Summer travel season is at its height! If you intend to take your pet along for the ride, here are some important tips for pet-friendly travel.
Preparation pet-friendly travel
- Have your veterinarian examine your pet before the trip. Get copies of her vaccine record, since some states may require it in certain circumstances.
- Put together a pet-friendly travel kit: food, bowls, treats, bottled water, medications, leash, litter, a poop scoop with plastic disposal bags, a travel crate and a couple of favorite toys.
- Feed your pet a light meal a few hours before departure. Keep her hydrated during the trip.
Travel by car
- If you’re planning a road trip and your pet does not have much car experience, prepare her by taking her on short excursions. Incrementally lengthen these trips as your pet becomes more familiar with riding in a car.
- Find a way of securing your pet in the car. Having the pet loose in the vehicle puts her at risk in an accident, not to mention that an anxious pet in the car can distract the driver. This is especially true with cats.
- Securing your pet in a USDA-approved travel crate is best. The crate should be well ventilated and big enough inside for the pet to stand and turn around. Have a blanket on which she can lie down and, with a cat, some shredded paper to absorb any accidents. Loop a seat belt through the handle to secure the crate.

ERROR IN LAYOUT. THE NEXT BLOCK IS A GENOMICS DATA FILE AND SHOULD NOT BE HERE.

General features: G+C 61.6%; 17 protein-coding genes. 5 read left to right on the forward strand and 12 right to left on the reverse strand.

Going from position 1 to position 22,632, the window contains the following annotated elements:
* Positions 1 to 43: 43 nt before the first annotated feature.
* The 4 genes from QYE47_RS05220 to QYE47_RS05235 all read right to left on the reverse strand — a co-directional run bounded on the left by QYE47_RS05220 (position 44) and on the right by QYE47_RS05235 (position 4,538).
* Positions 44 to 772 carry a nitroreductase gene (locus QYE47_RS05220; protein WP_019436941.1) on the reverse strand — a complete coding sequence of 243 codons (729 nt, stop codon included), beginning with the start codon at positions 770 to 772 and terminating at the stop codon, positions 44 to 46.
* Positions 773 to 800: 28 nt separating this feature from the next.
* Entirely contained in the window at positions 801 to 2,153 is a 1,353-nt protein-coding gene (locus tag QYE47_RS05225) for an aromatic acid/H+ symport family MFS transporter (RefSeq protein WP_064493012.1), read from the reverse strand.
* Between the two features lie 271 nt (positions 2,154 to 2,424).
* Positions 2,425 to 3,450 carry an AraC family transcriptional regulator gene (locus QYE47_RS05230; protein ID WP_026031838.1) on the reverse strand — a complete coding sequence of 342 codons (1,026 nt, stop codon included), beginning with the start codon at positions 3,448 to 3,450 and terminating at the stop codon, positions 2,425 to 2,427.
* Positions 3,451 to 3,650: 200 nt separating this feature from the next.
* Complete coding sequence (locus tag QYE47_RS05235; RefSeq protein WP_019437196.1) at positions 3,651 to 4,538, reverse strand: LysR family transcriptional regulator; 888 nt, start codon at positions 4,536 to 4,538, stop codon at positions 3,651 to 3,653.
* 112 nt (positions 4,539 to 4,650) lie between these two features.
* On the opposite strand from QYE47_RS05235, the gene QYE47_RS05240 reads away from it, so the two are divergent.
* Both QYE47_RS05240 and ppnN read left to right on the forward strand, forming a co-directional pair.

- Alternatively, If your pet is a dog, you can secure him with a seat belt restraint attachment. These hook to a halter the dog wears.
- Take plenty of stops to allow your pet to relieve herself and get out of the crate. Always leash the pet during these breaks.
- Never leave a pet alone in a parked car. Even on days with moderate temperatures, the sun can quickly warm the inside of a car to heatstroke levels. In some states, it is a crime to leave a pet in a parked car on a hot day.
Travel by air
Air travel is not recommended for most animals. If it is a must, here is how to fly pet-friendly.
- If your dog or cat is small, it may be possible for him to fly in the cabin with you, so long as he can safely fit in a crate that you stow beneath the seat in front of you. Check with your airline for details. Larger pets can fly only in the cargo section of the plane, although some airlines have suspended this service during the Covid-19 pandemic. Again, check with your airline. Plan to pay an added fee for flying with your pet.
- Wherever in the plane, your pet will be flying, he’ll benefit from direct flights. Plane changes add stress to your dog’s or cat’s experience. If he’s in the cargo hold, he might also be left sitting on the baggage truck between flights during poor weather.
- Do not tranquilize your pet with medication. Consult with your veterinarian for ways to calm her.
- As with road travel, secure your pet in a properly sized USDA-approved crate.
- Have your pet wear tags with your name and contact information. Likewise, clearly mark the crate with your name and info.
- If your pet is traveling in cargo, notify airline personnel, including the booking agent, airport check-in personnel and the gate attendant, that you have a pet in the cargo hold.